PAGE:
Sony Pictures Devises New Strategy for Online Advertisers

Share this article:
In a major shift in strategy that is meant to boost its online marketing revenue, movie studio Sony Pictures is changing the way it sells online advertising inventory across its films, music and television content.


Sony's focus now is on customization of individual properties and not simply flogging the entire network. Also on its way out is impressions-based accountability for online advertisers in favor of branding by association with unique content.


"The impression sell was not working with Sony because we're not able to run a business based on the lowest common denominator," said John Henderson, vice president and national sales director at Sony Pictures Digital Entertainment.


"The value of our content is more expensive than no-name, no-brand information or content that is distributed everywhere on the Web," Henderson said.


Market conditions also dictated these changes, according to Henderson, who played a key role in the strategy shift. A couple of advertisers, whose names he would not disclose, have already agreed to go along with the changes.


The new model is meant to entice advertisers, and films are expected to play a major role.


Sony Pictures' "Spider-Man" will offer advertisers an opportunity to reach consumers age 18 to 34. The studio is looking for online sponsorships, including sponsorship of original film Web-isodes; newsletters and e-mails; associations with online games; and ad units on spider-man.com. Offline extensions are also possible.


These opportunities will be available in October through the opening of "Spider-Man" on May 3, 2002. That is when phase two of the spider-man.com site kicks in.


Television shows call for a similar marketing opportunity to leverage all available assets.


Henderson pointed to SoapCity.com, Sony's online hub for soap operas, including the Web site for "Days of Our Lives," a show for women age 18 to 54.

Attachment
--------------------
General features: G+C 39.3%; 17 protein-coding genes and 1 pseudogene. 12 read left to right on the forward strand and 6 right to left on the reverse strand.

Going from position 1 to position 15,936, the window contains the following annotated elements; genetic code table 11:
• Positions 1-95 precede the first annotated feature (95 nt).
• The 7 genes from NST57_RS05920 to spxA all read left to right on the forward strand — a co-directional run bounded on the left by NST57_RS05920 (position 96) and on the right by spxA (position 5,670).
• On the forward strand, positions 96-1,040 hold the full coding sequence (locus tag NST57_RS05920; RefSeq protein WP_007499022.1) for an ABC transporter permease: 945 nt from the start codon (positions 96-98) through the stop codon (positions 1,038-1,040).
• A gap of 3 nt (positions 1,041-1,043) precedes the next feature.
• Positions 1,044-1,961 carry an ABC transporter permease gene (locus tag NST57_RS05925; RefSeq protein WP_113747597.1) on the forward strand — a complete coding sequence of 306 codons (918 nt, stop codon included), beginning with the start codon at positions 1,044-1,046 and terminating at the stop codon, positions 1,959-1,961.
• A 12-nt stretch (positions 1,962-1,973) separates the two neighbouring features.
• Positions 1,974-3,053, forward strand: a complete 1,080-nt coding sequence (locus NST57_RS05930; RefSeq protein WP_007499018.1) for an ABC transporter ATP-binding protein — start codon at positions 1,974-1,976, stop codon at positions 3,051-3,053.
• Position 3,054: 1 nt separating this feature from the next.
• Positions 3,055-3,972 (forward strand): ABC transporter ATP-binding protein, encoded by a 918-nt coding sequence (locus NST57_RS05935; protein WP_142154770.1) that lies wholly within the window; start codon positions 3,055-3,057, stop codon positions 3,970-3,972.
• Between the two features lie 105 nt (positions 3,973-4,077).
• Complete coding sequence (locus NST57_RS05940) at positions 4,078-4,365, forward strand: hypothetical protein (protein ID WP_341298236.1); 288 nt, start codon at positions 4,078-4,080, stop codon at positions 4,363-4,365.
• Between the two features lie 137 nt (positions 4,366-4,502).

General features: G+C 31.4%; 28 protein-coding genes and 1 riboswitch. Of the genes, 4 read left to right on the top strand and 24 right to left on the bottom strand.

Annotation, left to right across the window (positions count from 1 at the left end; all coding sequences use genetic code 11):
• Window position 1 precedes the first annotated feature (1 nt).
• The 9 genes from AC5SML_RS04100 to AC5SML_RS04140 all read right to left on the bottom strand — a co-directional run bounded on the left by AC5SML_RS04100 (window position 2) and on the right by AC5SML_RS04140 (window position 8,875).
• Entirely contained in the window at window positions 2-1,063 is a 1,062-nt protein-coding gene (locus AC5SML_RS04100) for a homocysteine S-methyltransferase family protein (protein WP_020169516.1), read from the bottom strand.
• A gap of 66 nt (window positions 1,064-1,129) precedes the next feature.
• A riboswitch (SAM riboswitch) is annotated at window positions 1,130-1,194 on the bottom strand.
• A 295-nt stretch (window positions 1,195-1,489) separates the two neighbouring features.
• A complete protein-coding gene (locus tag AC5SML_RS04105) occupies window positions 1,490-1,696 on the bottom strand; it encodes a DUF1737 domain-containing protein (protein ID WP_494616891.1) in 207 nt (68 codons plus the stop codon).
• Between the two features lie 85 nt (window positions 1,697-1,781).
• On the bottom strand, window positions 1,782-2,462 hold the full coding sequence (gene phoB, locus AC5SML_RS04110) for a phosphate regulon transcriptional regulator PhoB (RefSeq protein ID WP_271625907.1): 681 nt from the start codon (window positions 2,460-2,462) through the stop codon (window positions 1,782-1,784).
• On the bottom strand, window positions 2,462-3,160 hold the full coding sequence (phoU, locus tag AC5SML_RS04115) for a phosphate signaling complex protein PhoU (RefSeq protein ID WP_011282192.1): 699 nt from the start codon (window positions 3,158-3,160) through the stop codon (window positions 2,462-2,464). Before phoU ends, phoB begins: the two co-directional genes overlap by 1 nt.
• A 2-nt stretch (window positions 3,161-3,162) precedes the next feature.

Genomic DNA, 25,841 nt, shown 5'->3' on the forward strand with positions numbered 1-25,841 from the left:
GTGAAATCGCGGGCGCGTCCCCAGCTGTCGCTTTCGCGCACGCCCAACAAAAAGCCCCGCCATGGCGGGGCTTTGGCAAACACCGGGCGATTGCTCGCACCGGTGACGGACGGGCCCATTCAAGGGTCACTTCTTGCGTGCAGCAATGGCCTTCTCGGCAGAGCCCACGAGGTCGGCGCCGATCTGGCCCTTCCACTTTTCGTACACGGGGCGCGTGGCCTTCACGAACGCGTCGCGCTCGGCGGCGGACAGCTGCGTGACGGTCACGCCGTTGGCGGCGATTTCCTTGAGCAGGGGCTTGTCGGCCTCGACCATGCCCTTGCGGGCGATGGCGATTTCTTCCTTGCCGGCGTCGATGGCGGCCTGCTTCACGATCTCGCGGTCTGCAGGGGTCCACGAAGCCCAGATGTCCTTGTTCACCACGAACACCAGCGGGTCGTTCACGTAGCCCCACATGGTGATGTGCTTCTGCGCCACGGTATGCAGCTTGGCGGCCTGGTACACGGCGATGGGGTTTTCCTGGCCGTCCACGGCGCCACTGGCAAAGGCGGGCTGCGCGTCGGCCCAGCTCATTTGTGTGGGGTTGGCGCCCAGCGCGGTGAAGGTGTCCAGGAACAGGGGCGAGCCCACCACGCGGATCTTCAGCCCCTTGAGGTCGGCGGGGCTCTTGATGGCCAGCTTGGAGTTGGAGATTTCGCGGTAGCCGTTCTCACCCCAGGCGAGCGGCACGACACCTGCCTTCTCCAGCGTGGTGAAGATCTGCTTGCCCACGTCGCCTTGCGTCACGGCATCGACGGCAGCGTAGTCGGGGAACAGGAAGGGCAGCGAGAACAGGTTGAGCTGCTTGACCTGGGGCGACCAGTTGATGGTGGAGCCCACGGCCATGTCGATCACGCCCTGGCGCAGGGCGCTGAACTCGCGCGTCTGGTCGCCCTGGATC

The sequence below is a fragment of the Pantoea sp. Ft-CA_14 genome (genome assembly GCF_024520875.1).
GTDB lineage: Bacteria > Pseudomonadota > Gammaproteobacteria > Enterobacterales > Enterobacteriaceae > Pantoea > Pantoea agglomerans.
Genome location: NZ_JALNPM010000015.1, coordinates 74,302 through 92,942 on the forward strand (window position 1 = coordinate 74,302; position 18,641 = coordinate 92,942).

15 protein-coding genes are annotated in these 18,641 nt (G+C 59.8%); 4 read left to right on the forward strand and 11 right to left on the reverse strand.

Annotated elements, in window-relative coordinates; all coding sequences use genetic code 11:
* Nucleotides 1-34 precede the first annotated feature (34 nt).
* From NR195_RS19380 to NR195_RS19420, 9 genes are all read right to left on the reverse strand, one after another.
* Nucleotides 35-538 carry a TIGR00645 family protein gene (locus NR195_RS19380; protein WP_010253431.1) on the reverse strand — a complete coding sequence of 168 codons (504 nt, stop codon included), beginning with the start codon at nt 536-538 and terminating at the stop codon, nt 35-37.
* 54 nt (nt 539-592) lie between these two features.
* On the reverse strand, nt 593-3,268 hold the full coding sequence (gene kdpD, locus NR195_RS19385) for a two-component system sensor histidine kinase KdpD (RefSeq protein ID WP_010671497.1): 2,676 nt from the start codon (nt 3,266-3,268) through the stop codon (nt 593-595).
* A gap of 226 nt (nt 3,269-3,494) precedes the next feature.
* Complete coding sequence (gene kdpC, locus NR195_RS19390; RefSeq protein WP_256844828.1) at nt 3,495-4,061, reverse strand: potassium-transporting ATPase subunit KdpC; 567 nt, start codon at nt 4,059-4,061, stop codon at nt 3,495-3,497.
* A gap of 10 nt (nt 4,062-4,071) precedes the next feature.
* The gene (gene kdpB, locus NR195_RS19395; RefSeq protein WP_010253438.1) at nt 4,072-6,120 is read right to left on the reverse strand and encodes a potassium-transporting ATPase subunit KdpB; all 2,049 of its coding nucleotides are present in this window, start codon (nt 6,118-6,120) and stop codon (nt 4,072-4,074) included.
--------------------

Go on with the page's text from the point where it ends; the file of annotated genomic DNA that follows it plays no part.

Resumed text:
Advertising on SoapCity.com could gain advertisers a dab at product placements within the "Days of Our Lives" show and participation in an online sweepstakes, "Be a Soap Star for 'Days.' " The sweepstakes winner gets a walk-on part on the show. SoapCity.com attracts 735,000 unique visitors a month.


Leveraging yet another company-owned property, online advertisers also will be able to serve ads on the Clie, Sony's hand-held organizer, and similar wireless devices.


Another key broadband entertainment property is Screenblast.com, slated for a Sept. 10 debut.


Users can choose from five channels -- comedy, action, drama, sci-fi/horror and music -- and create and showcase their work. They can connect with other online users and also via a host of new devices such as PCs, digital cameras and recorders, wireless instruments and hand-held organizers.


The site targets college students or consumers who are familiar with the online music market and players such as Napster and MP3.


With Screenblast, Sony Pictures is looking for advertisers to run rich media commercials in 15- and 30-second versions on the site, and not simply static banners. It also will offer sponsorships of a music- or movie-mixer tool.


"Basically, the core concept here is to have an advertiser sponsor an environment," Henderson said.


Sony Pictures' concept is similar to attempts by AOL Time Warner to leverage its offline and online properties through extensive cross-marketing opportunities.


Marketing across AOL's Internet access service, in fact, has helped boost subscriptions to company-owned print magazines such as Time and Business 2.0.


Henderson has similar designs for Sony Pictures Digital Entertainment. The emphasis now will be on peddling the value of content and branding against offering Sony's online properties only on a performance basis.


"It's going from a reactive sell to a proactive sell," Henderson said.


Moreover, as the market environment changes, it becomes imperative for Sony Pictures to explain to advertisers its online value proposition, or else.


"The risk that I would run is being sucked into the mediocrity and mass marketing that the Internet has provided since inception," Henderson said.


This material may not be published, broadcast, rewritten or redistributed in any form without prior authorization. Your use of this website constitutes acceptance of Haymarket Media's Privacy Policy and Terms & Conditions